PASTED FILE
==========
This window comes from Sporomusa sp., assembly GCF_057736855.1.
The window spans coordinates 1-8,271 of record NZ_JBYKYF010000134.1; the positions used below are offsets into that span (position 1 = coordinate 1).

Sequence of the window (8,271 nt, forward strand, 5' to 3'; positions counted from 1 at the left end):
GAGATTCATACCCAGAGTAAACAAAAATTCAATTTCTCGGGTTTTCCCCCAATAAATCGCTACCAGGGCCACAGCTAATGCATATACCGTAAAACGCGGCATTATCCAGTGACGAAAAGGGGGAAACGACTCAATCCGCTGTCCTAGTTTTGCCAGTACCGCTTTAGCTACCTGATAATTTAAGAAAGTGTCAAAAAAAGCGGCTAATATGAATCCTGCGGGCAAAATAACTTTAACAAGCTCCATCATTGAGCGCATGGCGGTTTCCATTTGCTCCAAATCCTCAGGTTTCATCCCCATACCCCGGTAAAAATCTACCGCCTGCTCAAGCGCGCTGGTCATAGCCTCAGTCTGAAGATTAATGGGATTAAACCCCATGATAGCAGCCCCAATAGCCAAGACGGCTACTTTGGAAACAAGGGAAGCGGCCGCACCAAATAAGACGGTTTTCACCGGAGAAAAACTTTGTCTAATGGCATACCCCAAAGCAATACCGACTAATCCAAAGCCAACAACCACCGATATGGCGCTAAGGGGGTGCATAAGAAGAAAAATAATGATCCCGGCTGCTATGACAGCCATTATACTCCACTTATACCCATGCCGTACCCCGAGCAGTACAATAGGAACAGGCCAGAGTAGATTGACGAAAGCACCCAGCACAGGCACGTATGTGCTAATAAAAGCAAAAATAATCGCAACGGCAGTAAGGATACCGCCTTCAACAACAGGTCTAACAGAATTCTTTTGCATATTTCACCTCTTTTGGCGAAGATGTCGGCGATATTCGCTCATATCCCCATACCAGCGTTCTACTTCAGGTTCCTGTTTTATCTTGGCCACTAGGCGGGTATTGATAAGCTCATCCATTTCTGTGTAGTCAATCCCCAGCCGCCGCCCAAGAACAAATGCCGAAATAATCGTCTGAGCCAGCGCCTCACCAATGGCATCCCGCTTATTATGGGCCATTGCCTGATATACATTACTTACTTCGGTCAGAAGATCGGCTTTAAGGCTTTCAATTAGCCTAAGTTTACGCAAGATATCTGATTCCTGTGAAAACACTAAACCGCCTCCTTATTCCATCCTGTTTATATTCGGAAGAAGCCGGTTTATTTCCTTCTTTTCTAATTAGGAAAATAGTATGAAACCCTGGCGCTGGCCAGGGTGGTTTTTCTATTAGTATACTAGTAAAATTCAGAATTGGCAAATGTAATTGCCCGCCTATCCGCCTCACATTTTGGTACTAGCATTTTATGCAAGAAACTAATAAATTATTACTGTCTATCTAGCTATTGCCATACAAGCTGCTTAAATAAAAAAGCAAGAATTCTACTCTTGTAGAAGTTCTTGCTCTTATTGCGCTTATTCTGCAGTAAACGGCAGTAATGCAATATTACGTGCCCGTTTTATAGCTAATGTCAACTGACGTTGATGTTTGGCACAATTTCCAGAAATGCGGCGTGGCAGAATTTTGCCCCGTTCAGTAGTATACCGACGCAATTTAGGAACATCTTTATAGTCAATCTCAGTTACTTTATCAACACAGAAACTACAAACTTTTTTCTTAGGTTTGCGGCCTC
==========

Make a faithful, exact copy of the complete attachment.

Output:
This window comes from Sporomusa sp., assembly GCF_057736855.1.
The window spans coordinates 1-8,271 of record NZ_JBYKYF010000134.1; the positions used below are offsets into that span (position 1 = coordinate 1).

Sequence of the window (8,271 nt, forward strand, 5' to 3'; positions counted from 1 at the left end):
GAGATTCATACCCAGAGTAAACAAAAATTCAATTTCTCGGGTTTTCCCCCAATAAATCGCTACCAGGGCCACAGCTAATGCATATACCGTAAAACGCGGCATTATCCAGTGACGAAAAGGGGGAAACGACTCAATCCGCTGTCCTAGTTTTGCCAGTACCGCTTTAGCTACCTGATAATTTAAGAAAGTGTCAAAAAAAGCGGCTAATATGAATCCTGCGGGCAAAATAACTTTAACAAGCTCCATCATTGAGCGCATGGCGGTTTCCATTTGCTCCAAATCCTCAGGTTTCATCCCCATACCCCGGTAAAAATCTACCGCCTGCTCAAGCGCGCTGGTCATAGCCTCAGTCTGAAGATTAATGGGATTAAACCCCATGATAGCAGCCCCAATAGCCAAGACGGCTACTTTGGAAACAAGGGAAGCGGCCGCACCAAATAAGACGGTTTTCACCGGAGAAAAACTTTGTCTAATGGCATACCCCAAAGCAATACCGACTAATCCAAAGCCAACAACCACCGATATGGCGCTAAGGGGGTGCATAAGAAGAAAAATAATGATCCCGGCTGCTATGACAGCCATTATACTCCACTTATACCCATGCCGTACCCCGAGCAGTACAATAGGAACAGGCCAGAGTAGATTGACGAAAGCACCCAGCACAGGCACGTATGTGCTAATAAAAGCAAAAATAATCGCAACGGCAGTAAGGATACCGCCTTCAACAACAGGTCTAACAGAATTCTTTTGCATATTTCACCTCTTTTGGCGAAGATGTCGGCGATATTCGCTCATATCCCCATACCAGCGTTCTACTTCAGGTTCCTGTTTTATCTTGGCCACTAGGCGGGTATTGATAAGCTCATCCATTTCTGTGTAGTCAATCCCCAGCCGCCGCCCAAGAACAAATGCCGAAATAATCGTCTGAGCCAGCGCCTCACCAATGGCATCCCGCTTATTATGGGCCATTGCCTGATATACATTACTTACTTCGGTCAGAAGATCGGCTTTAAGGCTTTCAATTAGCCTAAGTTTACGCAAGATATCTGATTCCTGTGAAAACACTAAACCGCCTCCTTATTCCATCCTGTTTATATTCGGAAGAAGCCGGTTTATTTCCTTCTTTTCTAATTAGGAAAATAGTATGAAACCCTGGCGCTGGCCAGGGTGGTTTTTCTATTAGTATACTAGTAAAATTCAGAATTGGCAAATGTAATTGCCCGCCTATCCGCCTCACATTTTGGTACTAGCATTTTATGCAAGAAACTAATAAATTATTACTGTCTATCTAGCTATTGCCATACAAGCTGCTTAAATAAAAAAGCAAGAATTCTACTCTTGTAGAAGTTCTTGCTCTTATTGCGCTTATTCTGCAGTAAACGGCAGTAATGCAATATTACGTGCCCGTTTTATAGCTAATGTCAACTGACGTTGATGTTTGGCACAATTTCCAGAAATGCGGCGTGGCAGAATTTTGCCCCGTTCAGTAGTATACCGACGCAATTTAGGAACATCTTTATAGTCAATCTCAGTTACTTTATCAACACAGAAACTACAAACTTTTTTCTTAGGTTTGCGGCCTC